Already considered a group likely to get into car accidents, teen drivers now face added scrutiny when comes to being behind the wheel.
A study by the AAA Foundation for Traffic Safety said that 1 out of every 7 drivers aged 16 to 24 admit to falling asleep at least once while driving in the last year, CBS affiliate WUSA Washington, D.C. reported.
Among the signs of sleepy driving according to the AAA Foundation are trouble keeping one's eyes open and yawning often. Recommendations if drowsiness develops include getting enough sleep before a trip; taking a break every two hours; and taking turns behind the wheel with a friend.
"Research shows that fatigue impairs safe driving, with many symptoms causing drivers to behave in ways similar to those who are intoxicated," AAA President & CEO Robert Darbelnet said in a press release. "In preparation for the holiday driving season and with many young drivers heading home for Thanksgiving break, AAA is drawing attention to this often overlooked crash risk that is a serious threat to everyone's safety on the road."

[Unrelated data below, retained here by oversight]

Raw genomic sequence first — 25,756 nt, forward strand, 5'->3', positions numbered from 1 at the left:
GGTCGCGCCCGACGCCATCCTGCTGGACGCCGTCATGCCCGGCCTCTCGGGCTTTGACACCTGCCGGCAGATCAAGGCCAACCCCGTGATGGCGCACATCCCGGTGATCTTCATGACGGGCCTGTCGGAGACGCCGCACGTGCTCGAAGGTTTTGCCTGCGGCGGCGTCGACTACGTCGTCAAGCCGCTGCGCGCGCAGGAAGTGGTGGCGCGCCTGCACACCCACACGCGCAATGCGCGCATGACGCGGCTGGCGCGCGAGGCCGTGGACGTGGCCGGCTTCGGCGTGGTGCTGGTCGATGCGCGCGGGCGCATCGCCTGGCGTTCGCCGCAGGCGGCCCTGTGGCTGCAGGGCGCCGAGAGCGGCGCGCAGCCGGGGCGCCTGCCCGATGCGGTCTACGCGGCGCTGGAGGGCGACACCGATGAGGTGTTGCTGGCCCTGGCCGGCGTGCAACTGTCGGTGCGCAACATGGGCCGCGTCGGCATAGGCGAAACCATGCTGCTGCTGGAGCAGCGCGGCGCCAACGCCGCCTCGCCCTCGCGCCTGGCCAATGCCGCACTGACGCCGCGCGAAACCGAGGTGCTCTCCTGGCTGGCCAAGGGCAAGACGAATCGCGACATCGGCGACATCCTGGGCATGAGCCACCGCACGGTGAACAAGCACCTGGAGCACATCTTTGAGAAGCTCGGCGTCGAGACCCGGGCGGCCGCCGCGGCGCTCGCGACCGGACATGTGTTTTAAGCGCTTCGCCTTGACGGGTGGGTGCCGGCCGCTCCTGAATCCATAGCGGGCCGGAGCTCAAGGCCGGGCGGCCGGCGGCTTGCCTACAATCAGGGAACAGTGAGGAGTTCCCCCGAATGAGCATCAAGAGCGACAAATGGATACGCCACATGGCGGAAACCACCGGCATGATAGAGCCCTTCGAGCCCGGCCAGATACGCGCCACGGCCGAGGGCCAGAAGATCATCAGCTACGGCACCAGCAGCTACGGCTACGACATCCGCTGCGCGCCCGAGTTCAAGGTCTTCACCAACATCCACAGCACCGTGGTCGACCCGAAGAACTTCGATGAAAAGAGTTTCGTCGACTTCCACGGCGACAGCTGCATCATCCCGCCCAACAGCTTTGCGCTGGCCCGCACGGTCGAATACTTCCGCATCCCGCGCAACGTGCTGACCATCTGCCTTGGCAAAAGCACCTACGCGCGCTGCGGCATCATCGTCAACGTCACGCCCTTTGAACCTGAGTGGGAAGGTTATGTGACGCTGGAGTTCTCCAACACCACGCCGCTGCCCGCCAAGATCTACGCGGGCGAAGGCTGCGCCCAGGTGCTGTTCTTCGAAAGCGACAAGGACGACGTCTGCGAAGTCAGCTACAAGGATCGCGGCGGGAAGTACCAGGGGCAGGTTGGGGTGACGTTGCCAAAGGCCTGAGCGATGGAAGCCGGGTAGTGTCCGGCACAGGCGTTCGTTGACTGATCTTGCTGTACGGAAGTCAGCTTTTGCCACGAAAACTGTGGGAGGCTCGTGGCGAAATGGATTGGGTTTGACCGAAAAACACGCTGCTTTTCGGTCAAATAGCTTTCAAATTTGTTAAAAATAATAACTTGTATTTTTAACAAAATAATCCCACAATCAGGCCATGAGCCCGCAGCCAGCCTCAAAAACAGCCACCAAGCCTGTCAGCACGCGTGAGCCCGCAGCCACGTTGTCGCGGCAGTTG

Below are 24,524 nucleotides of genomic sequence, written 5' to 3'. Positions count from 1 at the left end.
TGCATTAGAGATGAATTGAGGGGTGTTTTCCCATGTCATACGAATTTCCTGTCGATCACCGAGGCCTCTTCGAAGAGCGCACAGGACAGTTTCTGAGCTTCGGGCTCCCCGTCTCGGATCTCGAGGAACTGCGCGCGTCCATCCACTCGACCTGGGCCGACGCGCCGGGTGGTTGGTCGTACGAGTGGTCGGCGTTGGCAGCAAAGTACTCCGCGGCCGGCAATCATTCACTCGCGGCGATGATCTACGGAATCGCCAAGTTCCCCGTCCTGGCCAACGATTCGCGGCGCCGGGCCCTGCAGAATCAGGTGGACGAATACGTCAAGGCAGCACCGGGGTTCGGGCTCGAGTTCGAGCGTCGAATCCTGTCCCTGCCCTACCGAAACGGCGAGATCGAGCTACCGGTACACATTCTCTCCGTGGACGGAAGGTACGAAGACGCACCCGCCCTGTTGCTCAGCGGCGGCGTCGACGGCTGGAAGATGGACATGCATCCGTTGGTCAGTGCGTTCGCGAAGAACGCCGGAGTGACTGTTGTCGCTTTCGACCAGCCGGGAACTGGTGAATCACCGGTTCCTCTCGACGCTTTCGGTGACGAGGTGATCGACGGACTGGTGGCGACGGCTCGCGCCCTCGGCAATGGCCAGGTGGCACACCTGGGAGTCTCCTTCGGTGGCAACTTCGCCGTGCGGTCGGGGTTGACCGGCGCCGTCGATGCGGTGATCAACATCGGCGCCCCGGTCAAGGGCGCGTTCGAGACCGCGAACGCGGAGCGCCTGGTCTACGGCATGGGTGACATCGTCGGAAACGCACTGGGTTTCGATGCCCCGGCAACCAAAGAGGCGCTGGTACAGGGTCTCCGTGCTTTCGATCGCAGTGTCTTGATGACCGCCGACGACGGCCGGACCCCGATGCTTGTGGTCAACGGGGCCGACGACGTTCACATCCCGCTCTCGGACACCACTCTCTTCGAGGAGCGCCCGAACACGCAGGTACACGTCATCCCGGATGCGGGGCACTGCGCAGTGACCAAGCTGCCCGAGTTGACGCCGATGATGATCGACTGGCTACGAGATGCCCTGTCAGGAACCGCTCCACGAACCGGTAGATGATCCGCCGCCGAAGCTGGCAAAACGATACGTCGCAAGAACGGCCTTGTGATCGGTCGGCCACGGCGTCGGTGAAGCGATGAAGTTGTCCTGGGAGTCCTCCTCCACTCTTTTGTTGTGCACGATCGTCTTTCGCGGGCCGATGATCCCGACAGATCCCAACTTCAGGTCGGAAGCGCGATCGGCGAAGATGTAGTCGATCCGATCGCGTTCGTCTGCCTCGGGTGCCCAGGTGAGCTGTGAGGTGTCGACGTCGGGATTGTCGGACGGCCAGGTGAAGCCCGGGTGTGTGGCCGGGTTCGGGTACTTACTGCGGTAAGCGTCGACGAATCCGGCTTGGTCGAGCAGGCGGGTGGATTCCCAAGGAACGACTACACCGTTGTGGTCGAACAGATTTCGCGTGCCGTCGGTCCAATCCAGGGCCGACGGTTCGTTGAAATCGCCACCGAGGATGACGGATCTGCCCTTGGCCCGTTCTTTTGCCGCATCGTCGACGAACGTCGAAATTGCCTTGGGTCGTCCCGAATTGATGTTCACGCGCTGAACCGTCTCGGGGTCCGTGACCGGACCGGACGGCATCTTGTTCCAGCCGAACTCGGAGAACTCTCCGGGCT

Teen drivers are already considered a risk group in car crashes. On its Web site, the Foundation cited that automobile crashes are the leading causes of death for teens in the U.S.; that the risk of death is 44 percent when a teen is driving the car with another passenger who is also younger than 21, and doubles and quadruples a car carries two or three or more who are younger than 21. And in the years 2005-2010, about 9,578 drivers, aged 16 and 17-years-olds, were in fatal crashes.